Based on this, the court then concluded:

Plaintiffs have more than plausibly alleged that EO-2's stated national security interest was provided in bad faith, as a pretext for its religious purpose. And having concluded that the "facially legitimate" reason proffered by the government is not "bona fide," we no longer defer to that reason and instead may "look behind" EO-2.31

"Looking behind" EO-2, the court found, meant applying the so-called Lemon test to determine whether EO-2 violates the Establishment Clause.32

In this context, the Establishment Clause refers to the first provision in the First Amendment to the Constitution, which states: "Congress shall make no law respecting an establishment of religion ... . "33 "This clause not only forbids the government from establishing an official religion, but also prohibits government actions that unduly favor one religion over another."34

The Lemon test was set forth by the Supreme Court in its decision in Lemon v. Kurtzman.35 As the Heritage Foundation states:

The Lemon test requires courts to consider whether the law in question has (1) a secular purpose, (2) a primary effect that neither advances nor inhibits religion, and (3) does not create excessive entanglement with religion.36

After reviewing statements of candidate Trump, President Trump, and the president's spokesman and advisors, the Fourth Circuit found "that the reasonable observer would likely conclude that EO-2's primary purpose is to exclude persons from the United States on the basis of their religious beliefs,"37 and therefore concluded "EO-2 likely fails Lemon's purpose prong in violation of the Establishment Clause."38 Having reached this conclusion, the Fourth Circuit found that "Plaintiffs are likely to succeed on the merits of their Establishment Clause claim."39

In this decision, the Fourth Circuit improperly applied Supreme Court precedent in Kleindienst v. Mandel,40 as the dissent noted.41 In Mandel, the Court held:

[P]lenary congressional power to make policies and rules for exclusion of aliens has long been firmly established. ... We hold that when the Executive exercises this power negatively on the basis of a facially legitimate and bona fide reason, the courts will neither look behind the exercise of that discretion, nor test it by balancing its justification against the First Amendment interests of those who seek personal communication with the applicant. [Emphasis added.]42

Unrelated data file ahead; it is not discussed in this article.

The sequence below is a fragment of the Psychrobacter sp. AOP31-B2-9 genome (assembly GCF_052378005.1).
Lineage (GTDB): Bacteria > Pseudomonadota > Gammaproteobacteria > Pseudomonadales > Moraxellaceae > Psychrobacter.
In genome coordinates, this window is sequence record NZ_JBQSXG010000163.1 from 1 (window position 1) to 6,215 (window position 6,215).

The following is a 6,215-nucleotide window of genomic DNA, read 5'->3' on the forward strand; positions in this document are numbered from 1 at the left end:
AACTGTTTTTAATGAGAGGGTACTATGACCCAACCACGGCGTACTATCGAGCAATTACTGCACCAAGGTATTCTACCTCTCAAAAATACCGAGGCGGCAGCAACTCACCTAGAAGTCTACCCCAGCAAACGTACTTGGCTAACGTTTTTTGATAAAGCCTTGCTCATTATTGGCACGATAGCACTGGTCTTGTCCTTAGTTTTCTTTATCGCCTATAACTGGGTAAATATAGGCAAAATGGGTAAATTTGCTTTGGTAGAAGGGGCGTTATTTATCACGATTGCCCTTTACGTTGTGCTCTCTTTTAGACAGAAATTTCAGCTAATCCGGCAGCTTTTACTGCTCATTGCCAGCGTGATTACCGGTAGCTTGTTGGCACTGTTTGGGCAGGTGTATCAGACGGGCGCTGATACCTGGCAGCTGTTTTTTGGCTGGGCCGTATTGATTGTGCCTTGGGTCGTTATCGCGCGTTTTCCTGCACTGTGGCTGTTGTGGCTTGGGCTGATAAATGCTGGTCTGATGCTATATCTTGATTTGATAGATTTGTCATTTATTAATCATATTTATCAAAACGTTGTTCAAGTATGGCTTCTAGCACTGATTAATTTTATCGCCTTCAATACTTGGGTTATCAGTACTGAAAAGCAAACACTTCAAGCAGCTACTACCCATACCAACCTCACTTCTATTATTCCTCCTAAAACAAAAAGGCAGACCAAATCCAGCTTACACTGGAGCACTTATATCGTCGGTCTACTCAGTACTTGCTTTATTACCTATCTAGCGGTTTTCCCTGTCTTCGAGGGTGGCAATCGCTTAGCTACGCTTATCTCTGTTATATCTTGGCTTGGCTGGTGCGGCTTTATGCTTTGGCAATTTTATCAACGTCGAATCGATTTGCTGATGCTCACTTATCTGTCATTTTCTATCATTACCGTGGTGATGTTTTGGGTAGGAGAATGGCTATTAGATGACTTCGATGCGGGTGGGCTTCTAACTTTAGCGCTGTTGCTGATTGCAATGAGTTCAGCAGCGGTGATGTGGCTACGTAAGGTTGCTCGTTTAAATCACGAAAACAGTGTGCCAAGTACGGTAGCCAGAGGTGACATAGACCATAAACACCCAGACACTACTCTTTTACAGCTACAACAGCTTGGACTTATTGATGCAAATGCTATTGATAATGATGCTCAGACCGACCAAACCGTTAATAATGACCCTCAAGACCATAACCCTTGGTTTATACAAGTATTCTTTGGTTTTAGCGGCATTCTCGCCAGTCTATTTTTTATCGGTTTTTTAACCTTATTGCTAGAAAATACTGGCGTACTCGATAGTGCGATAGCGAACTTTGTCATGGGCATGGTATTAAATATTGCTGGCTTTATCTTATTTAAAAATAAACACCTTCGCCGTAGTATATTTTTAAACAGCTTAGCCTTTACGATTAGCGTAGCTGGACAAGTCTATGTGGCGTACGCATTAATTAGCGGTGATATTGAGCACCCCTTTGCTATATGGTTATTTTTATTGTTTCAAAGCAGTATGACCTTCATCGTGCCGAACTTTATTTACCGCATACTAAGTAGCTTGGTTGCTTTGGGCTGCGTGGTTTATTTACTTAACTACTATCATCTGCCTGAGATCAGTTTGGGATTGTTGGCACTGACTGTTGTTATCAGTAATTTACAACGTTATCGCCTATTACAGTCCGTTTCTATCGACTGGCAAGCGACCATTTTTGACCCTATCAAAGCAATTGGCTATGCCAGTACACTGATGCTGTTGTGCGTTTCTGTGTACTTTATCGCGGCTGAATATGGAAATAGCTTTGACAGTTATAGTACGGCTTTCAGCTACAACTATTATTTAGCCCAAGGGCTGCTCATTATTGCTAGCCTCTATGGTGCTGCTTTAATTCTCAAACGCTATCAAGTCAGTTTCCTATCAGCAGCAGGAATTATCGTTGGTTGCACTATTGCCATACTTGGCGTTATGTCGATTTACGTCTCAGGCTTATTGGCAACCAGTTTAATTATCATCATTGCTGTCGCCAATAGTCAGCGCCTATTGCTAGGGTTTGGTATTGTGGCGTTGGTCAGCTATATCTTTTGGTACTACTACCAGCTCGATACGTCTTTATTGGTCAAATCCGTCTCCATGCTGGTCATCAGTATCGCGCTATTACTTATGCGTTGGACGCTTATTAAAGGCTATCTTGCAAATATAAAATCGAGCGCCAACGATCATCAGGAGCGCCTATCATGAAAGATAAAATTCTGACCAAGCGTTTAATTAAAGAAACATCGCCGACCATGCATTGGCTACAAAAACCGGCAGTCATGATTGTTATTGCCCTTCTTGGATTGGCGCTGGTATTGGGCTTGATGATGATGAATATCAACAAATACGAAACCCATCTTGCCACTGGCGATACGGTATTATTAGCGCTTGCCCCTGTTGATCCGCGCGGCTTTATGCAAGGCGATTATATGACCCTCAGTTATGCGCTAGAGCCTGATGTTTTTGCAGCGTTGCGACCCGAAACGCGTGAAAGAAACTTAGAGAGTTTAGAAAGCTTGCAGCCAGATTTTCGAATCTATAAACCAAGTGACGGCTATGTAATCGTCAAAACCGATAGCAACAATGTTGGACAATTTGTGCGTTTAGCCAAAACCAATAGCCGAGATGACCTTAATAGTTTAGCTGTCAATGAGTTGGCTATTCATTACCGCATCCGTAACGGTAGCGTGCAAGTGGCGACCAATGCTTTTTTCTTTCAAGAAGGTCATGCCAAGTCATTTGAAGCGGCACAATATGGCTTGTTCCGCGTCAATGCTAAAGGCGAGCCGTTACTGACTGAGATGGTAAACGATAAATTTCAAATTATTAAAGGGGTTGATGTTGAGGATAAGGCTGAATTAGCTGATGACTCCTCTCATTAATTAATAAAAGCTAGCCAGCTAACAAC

EO-2 was both facially legitimate and facially bona fide. The clauses in subsection 1(e) of that executive order stated, with respect to each of the six affected countries "why their nationals continue to present heightened risks to the security of the United States."43 For example, with respect to Iran, EO-2 states:

Iran has been designated as a state sponsor of terrorism since 1984 and continues to support various terrorist groups, including Hizballah, Hamas, and terrorist groups in Iraq. Iran has also been linked to support for al-Qa'ida and has permitted al-Qa'ida to transport funds and fighters through Iran to Syria and South Asia. Iran does not cooperate with the United States in counterterrorism efforts.44

Subsequently, on September 24, 2017, President Trump issued Presidential Proclamation No. 9645, "Enhancing Vetting Capabilities and Processes for Detecting Attempted Entry into the United States By Terrorists or Other Public-Safety Threats" (EO-3).45 That proclamation, which succeeded EO-2, indefinitely suspended the entry of some or all immigrants and/or nonimmigrants from eight countries: Chad, Iran, Libya, North Korea, Somalia, Syria, Venezuela, and Yemen.46 These restrictions apply only to nationals of those countries who are outside of the United States and who do not have a valid travel document.47

Those designations resulted from the report required by EO-2. That report established a "baseline" for the types of information required to determine whether a foreign national should be allowed to enter the United States. The baseline consisted of three categories of criteria relevant to the ability of the United States "to confirm the identity of individuals seeking entry ... and ... assess whether they are a security or public-safety threat."48

The first category is "identity-management information", which "focuses on the integrity of documents required for travel to the United States."49 Its purpose is to determine whether applicants for immigration benefits are who they claim to be.

The second category is "national security and public-safety information".50 This category focuses on whether the country in question provides criminal and terrorist information to the United States about individuals seeking entry upon request, and whether it provides exemplars of travel documents.